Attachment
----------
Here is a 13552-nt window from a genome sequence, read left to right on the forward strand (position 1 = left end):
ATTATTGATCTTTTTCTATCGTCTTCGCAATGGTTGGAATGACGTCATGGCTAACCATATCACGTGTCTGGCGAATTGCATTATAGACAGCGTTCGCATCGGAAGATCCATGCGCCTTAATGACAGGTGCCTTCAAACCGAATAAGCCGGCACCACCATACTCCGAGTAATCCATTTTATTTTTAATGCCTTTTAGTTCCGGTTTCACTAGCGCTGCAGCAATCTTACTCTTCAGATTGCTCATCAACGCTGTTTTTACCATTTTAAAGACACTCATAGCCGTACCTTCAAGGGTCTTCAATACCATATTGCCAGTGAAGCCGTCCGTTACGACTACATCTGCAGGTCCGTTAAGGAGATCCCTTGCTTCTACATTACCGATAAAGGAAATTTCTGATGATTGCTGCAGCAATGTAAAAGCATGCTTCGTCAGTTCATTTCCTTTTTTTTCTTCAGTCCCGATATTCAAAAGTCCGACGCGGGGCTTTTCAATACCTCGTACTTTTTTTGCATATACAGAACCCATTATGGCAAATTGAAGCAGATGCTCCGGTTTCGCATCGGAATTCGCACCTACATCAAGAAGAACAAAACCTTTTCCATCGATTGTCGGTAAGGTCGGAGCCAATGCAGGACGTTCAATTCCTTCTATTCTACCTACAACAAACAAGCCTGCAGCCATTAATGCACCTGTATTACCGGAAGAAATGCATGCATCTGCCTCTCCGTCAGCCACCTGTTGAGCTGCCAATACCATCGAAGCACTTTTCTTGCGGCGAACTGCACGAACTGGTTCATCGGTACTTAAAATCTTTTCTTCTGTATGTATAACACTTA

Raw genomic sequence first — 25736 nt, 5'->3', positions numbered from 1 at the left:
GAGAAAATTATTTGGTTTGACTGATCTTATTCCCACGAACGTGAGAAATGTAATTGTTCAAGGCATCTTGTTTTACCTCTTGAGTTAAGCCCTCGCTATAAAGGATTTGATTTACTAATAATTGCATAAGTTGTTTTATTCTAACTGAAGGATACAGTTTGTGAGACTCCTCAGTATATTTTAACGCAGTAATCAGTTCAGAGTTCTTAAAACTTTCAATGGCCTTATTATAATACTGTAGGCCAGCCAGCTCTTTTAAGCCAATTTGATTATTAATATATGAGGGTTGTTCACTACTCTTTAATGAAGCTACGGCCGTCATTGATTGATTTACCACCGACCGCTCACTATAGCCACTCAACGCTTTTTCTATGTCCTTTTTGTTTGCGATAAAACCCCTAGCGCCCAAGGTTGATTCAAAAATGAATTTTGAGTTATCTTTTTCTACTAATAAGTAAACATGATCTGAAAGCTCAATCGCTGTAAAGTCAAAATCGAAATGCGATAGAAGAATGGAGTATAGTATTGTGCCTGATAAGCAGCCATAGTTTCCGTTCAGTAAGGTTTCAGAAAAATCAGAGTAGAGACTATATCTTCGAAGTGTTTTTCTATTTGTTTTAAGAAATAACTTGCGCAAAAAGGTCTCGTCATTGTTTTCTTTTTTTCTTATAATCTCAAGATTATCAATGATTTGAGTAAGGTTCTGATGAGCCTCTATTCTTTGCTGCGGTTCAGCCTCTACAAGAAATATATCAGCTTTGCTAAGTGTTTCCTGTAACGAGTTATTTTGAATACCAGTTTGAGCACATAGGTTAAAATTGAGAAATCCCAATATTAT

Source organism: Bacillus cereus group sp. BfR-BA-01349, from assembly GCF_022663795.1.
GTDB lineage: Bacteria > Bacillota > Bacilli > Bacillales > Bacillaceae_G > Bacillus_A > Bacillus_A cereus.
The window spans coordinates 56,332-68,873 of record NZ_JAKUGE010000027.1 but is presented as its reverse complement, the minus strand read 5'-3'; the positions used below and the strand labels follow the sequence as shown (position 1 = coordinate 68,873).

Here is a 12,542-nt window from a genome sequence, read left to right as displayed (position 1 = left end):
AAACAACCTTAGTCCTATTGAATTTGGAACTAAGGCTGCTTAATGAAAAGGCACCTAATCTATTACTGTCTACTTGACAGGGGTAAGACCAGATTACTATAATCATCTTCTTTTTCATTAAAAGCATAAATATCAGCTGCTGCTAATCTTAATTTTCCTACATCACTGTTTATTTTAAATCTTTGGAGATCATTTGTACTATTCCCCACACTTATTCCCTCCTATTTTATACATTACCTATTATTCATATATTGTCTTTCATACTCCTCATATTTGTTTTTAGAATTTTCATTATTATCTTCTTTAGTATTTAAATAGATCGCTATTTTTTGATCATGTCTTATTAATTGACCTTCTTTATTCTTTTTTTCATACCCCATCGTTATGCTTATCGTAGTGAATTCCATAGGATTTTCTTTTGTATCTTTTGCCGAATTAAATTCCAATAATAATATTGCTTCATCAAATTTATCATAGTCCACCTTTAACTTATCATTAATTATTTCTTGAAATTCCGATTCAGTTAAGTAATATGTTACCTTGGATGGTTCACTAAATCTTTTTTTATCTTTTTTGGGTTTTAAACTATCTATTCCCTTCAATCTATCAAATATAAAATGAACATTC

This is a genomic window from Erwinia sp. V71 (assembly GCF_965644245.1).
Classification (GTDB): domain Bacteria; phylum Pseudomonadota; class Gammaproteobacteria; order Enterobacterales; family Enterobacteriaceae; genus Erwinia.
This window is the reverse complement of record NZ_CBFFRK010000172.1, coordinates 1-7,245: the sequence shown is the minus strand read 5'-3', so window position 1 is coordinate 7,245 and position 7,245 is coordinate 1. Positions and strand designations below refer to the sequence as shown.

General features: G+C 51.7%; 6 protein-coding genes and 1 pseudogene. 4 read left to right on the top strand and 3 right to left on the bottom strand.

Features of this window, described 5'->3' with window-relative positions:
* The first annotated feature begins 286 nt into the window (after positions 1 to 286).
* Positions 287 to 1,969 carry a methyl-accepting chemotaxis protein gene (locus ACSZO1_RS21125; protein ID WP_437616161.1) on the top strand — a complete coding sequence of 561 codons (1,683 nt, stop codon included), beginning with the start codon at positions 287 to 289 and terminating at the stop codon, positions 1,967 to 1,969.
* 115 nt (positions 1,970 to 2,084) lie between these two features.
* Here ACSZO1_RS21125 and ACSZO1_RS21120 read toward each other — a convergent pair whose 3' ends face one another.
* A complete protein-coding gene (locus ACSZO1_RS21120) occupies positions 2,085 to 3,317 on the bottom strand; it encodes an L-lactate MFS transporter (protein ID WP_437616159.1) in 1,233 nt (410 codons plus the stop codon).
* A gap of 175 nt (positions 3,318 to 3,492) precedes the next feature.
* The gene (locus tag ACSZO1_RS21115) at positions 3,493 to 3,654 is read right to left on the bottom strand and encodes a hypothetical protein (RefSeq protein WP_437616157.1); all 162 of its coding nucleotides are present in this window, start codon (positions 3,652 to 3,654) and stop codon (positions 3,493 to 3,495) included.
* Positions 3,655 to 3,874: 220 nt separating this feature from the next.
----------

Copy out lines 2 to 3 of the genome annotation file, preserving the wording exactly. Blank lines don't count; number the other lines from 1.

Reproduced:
ATTATTGATCTTTTTCTATCGTCTTCGCAATGGTTGGAATGACGTCATGGCTAACCATATCACGTGTCTGGCGAATTGCATTATAGACAGCGTTCGCATCGGAAGATCCATGCGCCTTAATGACAGGTGCCTTCAAACCGAATAAGCCGGCACCACCATACTCCGAGTAATCCATTTTATTTTTAATGCCTTTTAGTTCCGGTTTCACTAGCGCTGCAGCAATCTTACTCTTCAGATTGCTCATCAACGCTGTTTTTACCATTTTAAAGACACTCATAGCCGTACCTTCAAGGGTCTTCAATACCATATTGCCAGTGAAGCCGTCCGTTACGACTACATCTGCAGGTCCGTTAAGGAGATCCCTTGCTTCTACATTACCGATAAAGGAAATTTCTGATGATTGCTGCAGCAATGTAAAAGCATGCTTCGTCAGTTCATTTCCTTTTTTTTCTTCAGTCCCGATATTCAAAAGTCCGACGCGGGGCTTTTCAATACCTCGTACTTTTTTTGCATATACAGAACCCATTATGGCAAATTGAAGCAGATGCTCCGGTTTCGCATCGGAATTCGCACCTACATCAAGAAGAACAAAACCTTTTCCATCGATTGTCGGTAAGGTCGGAGCCAATGCAGGACGTTCAATTCCTTCTATTCTACCTACAACAAACAAGCCTGCAGCCATTAATGCACCTGTATTACCGGAAGAAATGCATGCATCTGCCTCTCCGTCAGCCACCTGTTGAGCTGCCAATACCATCGAAGCACTTTTCTTGCGGCGAACTGCACGAACTGGTTCATCGGTACTTAAAATCTTTTCTTCTGTATGTATAACACTTA

Raw genomic sequence first — 25736 nt, 5'->3', positions numbered from 1 at the left: